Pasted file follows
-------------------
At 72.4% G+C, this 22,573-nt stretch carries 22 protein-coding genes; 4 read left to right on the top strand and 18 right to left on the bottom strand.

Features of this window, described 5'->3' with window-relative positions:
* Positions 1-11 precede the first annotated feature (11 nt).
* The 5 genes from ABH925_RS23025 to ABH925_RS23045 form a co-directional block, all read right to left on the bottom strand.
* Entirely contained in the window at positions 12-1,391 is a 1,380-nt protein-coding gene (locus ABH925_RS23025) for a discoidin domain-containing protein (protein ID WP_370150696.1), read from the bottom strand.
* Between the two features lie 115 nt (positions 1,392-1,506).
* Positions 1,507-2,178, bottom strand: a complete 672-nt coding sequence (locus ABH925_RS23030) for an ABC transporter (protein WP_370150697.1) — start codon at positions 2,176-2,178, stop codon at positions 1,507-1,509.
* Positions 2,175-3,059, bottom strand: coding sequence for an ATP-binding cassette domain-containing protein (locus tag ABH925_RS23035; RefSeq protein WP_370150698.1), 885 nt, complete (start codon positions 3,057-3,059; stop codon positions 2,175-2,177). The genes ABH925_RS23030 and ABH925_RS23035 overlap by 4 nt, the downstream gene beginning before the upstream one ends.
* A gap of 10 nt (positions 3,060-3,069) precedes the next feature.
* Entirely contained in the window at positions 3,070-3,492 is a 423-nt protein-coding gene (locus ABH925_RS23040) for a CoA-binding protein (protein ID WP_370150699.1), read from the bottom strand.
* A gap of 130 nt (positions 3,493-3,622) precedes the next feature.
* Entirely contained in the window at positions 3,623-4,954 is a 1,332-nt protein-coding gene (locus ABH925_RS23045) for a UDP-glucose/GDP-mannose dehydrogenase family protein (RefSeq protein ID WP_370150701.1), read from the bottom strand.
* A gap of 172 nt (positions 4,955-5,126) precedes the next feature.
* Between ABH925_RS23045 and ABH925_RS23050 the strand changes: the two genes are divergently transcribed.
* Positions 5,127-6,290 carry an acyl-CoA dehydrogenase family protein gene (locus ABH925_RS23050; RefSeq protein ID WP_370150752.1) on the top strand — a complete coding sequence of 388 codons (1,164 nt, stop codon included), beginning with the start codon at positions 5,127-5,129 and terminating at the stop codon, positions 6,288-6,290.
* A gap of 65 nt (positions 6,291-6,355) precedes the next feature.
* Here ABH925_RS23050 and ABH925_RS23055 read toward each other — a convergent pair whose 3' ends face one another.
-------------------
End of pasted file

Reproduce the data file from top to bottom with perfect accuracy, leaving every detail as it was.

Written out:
At 72.4% G+C, this 22,573-nt stretch carries 22 protein-coding genes; 4 read left to right on the top strand and 18 right to left on the bottom strand.

Features of this window, described 5'->3' with window-relative positions:
* Positions 1-11 precede the first annotated feature (11 nt).
* The 5 genes from ABH925_RS23025 to ABH925_RS23045 form a co-directional block, all read right to left on the bottom strand.
* Entirely contained in the window at positions 12-1,391 is a 1,380-nt protein-coding gene (locus ABH925_RS23025) for a discoidin domain-containing protein (protein ID WP_370150696.1), read from the bottom strand.
* Between the two features lie 115 nt (positions 1,392-1,506).
* Positions 1,507-2,178, bottom strand: a complete 672-nt coding sequence (locus ABH925_RS23030) for an ABC transporter (protein WP_370150697.1) — start codon at positions 2,176-2,178, stop codon at positions 1,507-1,509.
* Positions 2,175-3,059, bottom strand: coding sequence for an ATP-binding cassette domain-containing protein (locus tag ABH925_RS23035; RefSeq protein WP_370150698.1), 885 nt, complete (start codon positions 3,057-3,059; stop codon positions 2,175-2,177). The genes ABH925_RS23030 and ABH925_RS23035 overlap by 4 nt, the downstream gene beginning before the upstream one ends.
* A gap of 10 nt (positions 3,060-3,069) precedes the next feature.
* Entirely contained in the window at positions 3,070-3,492 is a 423-nt protein-coding gene (locus ABH925_RS23040) for a CoA-binding protein (protein ID WP_370150699.1), read from the bottom strand.
* A gap of 130 nt (positions 3,493-3,622) precedes the next feature.
* Entirely contained in the window at positions 3,623-4,954 is a 1,332-nt protein-coding gene (locus ABH925_RS23045) for a UDP-glucose/GDP-mannose dehydrogenase family protein (RefSeq protein ID WP_370150701.1), read from the bottom strand.
* A gap of 172 nt (positions 4,955-5,126) precedes the next feature.
* Between ABH925_RS23045 and ABH925_RS23050 the strand changes: the two genes are divergently transcribed.
* Positions 5,127-6,290 carry an acyl-CoA dehydrogenase family protein gene (locus ABH925_RS23050; RefSeq protein ID WP_370150752.1) on the top strand — a complete coding sequence of 388 codons (1,164 nt, stop codon included), beginning with the start codon at positions 5,127-5,129 and terminating at the stop codon, positions 6,288-6,290.
* A gap of 65 nt (positions 6,291-6,355) precedes the next feature.
* Here ABH925_RS23050 and ABH925_RS23055 read toward each other — a convergent pair whose 3' ends face one another.